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St Peter's Church, Cound
Cound Church of St Peter.jpg
St Peter's Church, Cound, from the southwest
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OS grid reference SJ 558,050
Location Cound, Shropshire
Country England
Denomination Anglican
Website Wenlock Benefice
Status Parish church
Functional status Active
Heritage designation Grade I
Designated 13 June 1968
Architect(s) S. Pountney Smith
Paley and Austin
Architectural type Church
Style Gothic, Gothic Revival
Completed 1891
Materials Sandstone, tiled roofs
Parish Cound
Deanery Condover
Archdeaconry Ludlow
Diocese Hereford
Province Canterbury

St Peter's Church is in the grounds of Cound Hall, Cound, Shropshire, England. It is an active Anglican parish church in the deanery of Condover, the archdeaconry of Ludlow, and the diocese of Hereford. Its benefice is united with those of 13 other parishes to form the benefice of Wenlock. The church is recorded in the National Heritage List for England as a designated Grade I listed building.


The church is dedicated to Saint Peter because of its medieval association with Shrewsbury Abbey, which is dedicated to Saints Peter and Paul. The oldest part of the church is the nave, which dates from the 13th century. The south aisle was built at the same time, but rebuilt during the following century. The west tower was added in the 15th century. In 1841 or 1842 the north aisle was built, and the nave and south aisle were restored. In 1862 the chancel was built at the expense of Revd Henry Thursby-Pelham, of Cound Hall. Both the north aisle and the chancel were designed by the Shrewsbury architect S. Pountney Smith. In 1889–91 the north vestry was added, re-using the 13th-century priest's door, the architects being Paley and Austin of Lancaster.



The church is constructed in red and yellow sandstone. In the older parts of the building the colours are used randomly, and the 19th-century additions they are deliberately arranged. The roof is tiled. The plan of the church consists of a four bay nave, a three-bay south aisle with a porch, a four-bay north aisle, a four-bay chancel rising to a higher level, and a west tower. The tower is in two stages: it stands on a plinth, and its features include diagonal buttresses, a three-light west window, a northeast stair turret, a clock face on the west side, gargoyles, three-light bell openings, and a battlemented parapet with eight pinnacles. On the summit of the tower is a pyramidal cap with a weathervane. On the side of the south aisle is a doorway and two-light windows; the east window has three lights. The windows along the side of the north aisle also have two lights; at its west end is a rectangular window and, above it in the gable, is a small quatrefoil window. The windows on the side of the chancel have two lights, and its east window is large, with five lights. There is a doorway on the south side of the chancel. In the north vestry are two-light windows and a rose window.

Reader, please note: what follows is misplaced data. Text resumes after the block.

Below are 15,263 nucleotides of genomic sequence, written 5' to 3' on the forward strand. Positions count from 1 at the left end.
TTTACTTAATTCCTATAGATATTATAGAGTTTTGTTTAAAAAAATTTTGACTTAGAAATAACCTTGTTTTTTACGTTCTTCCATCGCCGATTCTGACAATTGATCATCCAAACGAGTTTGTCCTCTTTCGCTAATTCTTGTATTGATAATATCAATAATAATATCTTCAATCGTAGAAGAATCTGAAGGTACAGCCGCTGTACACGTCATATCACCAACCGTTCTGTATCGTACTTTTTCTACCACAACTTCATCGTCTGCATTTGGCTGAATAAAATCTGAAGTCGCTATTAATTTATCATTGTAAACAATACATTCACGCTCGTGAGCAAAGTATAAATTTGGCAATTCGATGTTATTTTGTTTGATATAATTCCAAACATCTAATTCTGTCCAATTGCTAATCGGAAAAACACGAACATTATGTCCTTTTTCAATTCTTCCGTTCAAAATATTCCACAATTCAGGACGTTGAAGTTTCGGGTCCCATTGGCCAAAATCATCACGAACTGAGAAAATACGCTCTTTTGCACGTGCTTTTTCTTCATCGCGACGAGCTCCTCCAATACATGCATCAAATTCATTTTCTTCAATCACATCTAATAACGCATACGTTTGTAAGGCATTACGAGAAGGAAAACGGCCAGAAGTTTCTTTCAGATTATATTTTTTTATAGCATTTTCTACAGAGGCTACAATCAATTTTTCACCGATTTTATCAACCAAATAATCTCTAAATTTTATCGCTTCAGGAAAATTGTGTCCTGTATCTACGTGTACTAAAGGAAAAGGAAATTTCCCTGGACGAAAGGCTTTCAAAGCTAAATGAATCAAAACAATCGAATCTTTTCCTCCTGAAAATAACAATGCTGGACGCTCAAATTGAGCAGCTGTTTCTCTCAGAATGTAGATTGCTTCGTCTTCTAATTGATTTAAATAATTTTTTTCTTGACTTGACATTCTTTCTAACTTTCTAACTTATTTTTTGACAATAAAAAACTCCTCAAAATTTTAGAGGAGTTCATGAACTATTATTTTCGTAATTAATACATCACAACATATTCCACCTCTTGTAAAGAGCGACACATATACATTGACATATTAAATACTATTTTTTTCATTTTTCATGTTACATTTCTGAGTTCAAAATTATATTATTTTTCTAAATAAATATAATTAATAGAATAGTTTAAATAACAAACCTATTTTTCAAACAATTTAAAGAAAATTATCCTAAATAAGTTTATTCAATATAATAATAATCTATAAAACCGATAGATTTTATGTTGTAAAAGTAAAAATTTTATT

The arcades are carried on circular piers. In the south aisle are a piscina and an aumbry. The font is Norman, dating from the 12th century; it is tub-shaped and carved with rosettes and foliage. The pulpit is dated 1633, and is carved with colonnettes and panels. The tower screen was formerly in the chancel; it is painted with the Creed, the Lord's Prayer, and the Ten Commandments. In the chancel are re-used medieval tiles. Over the chancel arch is part of a 15th-century wall painting of the Last Judgement. The stained glass includes a small 14th-century figure in the east window of the south aisle. The east window of the chancel contains glass of 1891 by Kempe, and in the south aisle is a window of 1909 by Herbert Bryans. On the walls of the church are monuments, the oldest being dated 1736. On the north wall of the chancel is the monument of Edward Cressett, Bishop of Llandaff, who died in 1755. The two-manual pipe organ was built in the 1890s by Henry Fincham, and overhauled in 1968 by Peter Hutchins. There is a ring of six bells, all cast in 1726 by Abraham Rudhall II.

External features

In the churchyard are five structures, each of which is listed at Grade II. To the south of the church is a sandstone chest tomb dated 1815 to the memory of Thomas Phipps. To the east of this is another sandstone chest tomb; this is dated 1831, and is a memorial to John Dodson. Nearby is the chest tomb of Sir John Colt; it is also in sandstone, and is dated 1810. To the northeast of the church is an 18th-century dovecote. This is a two-storey structure with an octagonal plan, in red brick with sandstone dressings and a tiled pyramidal roof. Inside its walls are nesting boxes. To the southeast of the church is a sandstone cross base dating from the 18th century or earlier. It consists of four circular steps with a square socket. The churchyard contains three war graves of British soldiers of World War I. Also buried here is Admiral Sir Cecil Thursby (1861-1936), who saw distinguished service in the same war.

See also

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